Interface Fire

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Find out about the current wildfire situation in British Columbia

See the current fire danger rating for your area

Background-what is an interface fire?
The wildland/urban interface is the geographical point where the wilderness and urban development meet.  In the interface, residential homes or structures and vegetation are close enough that a wildfire may spread to structures or a structural fire may ignite trees and vegetation.  Because residential homes are often located near wooded areas in Pitt Meadows, this is a potential risk in this region.

What you can do
Residents can play an important role in preventing and reporting interface fires.  It's important to plan for the possibility of fire if you currently live in or plan to build in a rural area.  Learn how to protect your home and property.

If you see smoke or flames, please report it by calling 911
Find out what to do during a forest fire or wildfire.

Pitt Meadows has a ban on burning fires in all urban areas, and restricted burning seasons in rural areas.  Click here for information on the municipal burning bylaw.

Click here for information on fire safe building codes.

It's important to have an emergency preparedness kit on hand in the case of fire or any emergency.  Click here to find out how to put together a kit for your family.

1.  What are the main causes of wildfires?

Half of all wildfires are usually caused by lightning, and the other half are caused by people.  People-caused wildfires are usually due to outdoor campfires left unattended or improperly extinguished.  Click here to find out more about average fire causes in British Columbia.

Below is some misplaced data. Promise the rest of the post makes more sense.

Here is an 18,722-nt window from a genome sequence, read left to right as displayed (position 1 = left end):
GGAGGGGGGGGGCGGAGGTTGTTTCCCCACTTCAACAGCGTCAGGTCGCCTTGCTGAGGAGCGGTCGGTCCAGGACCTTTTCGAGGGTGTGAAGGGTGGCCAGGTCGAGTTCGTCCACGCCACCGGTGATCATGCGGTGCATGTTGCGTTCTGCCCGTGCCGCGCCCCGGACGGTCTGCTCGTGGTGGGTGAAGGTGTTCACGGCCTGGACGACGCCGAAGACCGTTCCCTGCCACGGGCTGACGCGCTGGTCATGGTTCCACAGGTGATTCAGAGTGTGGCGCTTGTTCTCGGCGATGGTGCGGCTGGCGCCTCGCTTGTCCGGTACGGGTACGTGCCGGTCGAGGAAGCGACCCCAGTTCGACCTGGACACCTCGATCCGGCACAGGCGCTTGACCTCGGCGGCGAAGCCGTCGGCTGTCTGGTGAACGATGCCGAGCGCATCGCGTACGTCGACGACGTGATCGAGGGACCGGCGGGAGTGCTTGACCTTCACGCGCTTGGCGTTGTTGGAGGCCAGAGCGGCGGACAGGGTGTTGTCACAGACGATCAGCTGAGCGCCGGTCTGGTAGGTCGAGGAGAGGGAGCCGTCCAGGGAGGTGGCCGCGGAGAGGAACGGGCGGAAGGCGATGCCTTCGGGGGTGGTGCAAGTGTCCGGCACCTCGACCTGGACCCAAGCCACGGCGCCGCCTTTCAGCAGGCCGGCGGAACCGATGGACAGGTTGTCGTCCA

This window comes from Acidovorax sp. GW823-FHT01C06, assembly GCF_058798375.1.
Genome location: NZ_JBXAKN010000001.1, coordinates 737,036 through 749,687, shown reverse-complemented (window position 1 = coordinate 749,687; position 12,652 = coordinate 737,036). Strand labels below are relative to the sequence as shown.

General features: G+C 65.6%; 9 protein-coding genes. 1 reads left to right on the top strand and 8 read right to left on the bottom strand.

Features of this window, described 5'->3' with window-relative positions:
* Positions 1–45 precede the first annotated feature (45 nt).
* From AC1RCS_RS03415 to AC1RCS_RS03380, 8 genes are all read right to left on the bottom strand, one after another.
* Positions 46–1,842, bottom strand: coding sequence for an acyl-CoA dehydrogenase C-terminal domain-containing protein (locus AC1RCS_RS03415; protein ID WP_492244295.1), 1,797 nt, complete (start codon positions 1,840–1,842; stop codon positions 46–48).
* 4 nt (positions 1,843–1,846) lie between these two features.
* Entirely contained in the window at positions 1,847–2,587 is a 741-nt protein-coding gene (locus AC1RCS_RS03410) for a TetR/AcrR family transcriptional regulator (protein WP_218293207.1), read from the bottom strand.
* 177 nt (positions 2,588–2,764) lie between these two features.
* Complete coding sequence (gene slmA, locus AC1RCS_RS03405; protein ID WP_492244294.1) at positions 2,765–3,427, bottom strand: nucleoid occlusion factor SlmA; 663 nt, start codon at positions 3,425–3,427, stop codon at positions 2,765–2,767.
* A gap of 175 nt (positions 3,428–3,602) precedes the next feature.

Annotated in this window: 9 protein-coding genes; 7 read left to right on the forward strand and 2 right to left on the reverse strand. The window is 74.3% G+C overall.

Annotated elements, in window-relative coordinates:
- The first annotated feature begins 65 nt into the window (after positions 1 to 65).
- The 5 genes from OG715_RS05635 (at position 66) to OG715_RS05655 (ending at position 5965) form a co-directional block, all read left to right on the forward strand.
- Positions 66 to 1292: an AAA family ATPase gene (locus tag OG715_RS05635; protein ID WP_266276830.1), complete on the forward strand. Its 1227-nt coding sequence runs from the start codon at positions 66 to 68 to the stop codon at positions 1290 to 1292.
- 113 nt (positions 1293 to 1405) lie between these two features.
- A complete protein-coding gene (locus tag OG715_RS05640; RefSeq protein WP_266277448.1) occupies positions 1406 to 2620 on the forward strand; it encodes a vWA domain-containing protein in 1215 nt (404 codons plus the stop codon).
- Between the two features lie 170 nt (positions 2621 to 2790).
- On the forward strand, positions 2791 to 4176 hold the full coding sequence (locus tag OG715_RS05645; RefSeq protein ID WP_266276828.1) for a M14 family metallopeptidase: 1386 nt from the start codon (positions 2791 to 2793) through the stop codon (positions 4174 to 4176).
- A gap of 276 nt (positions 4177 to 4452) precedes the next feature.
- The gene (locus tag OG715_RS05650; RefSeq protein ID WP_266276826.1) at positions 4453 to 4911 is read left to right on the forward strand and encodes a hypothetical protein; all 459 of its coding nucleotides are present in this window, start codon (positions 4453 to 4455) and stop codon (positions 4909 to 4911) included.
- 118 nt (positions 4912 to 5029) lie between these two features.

2.  What is a prescribed burn?
A prescribed burn is a fire that is set and controlled in order to achieve certain objectives.  Prescribed fire actually offers benefits to forests by reducing overgrowth, creating a better habitat for wildfire, reducing the intensity of naturally occurring wildfires, and reviving some ecosystems.

Find out about prescribed fires and their benefits here.

3.  How does the weather influence the fire season?
Hot, dry weather can dry out vegetation and make fires a high risk.  Fires that start in damper, cooler weather are easier to get under control.

4.  How is the fire danger rated throughout the province?

What the Danger Class Ratings mean:

Low                   Low fire danger.
Moderate           Carry out any forest activities with caution.
High                  Fire hazard is serious.  Extreme caution must be used in any forest activities.  Burning
                         permits and industrial activities may be restricted.
Extreme             Extremely high fire hazard. 
                         General forest activities may be restricted, including burning permits,
                         industrial activities and campfires.

5.  What do the fire intensity ranking mean?
Fires are ranked according to intensity from 1 to 6.  Click here for an explanation of these rankings. 

Learn more
Visit the following websites for more information: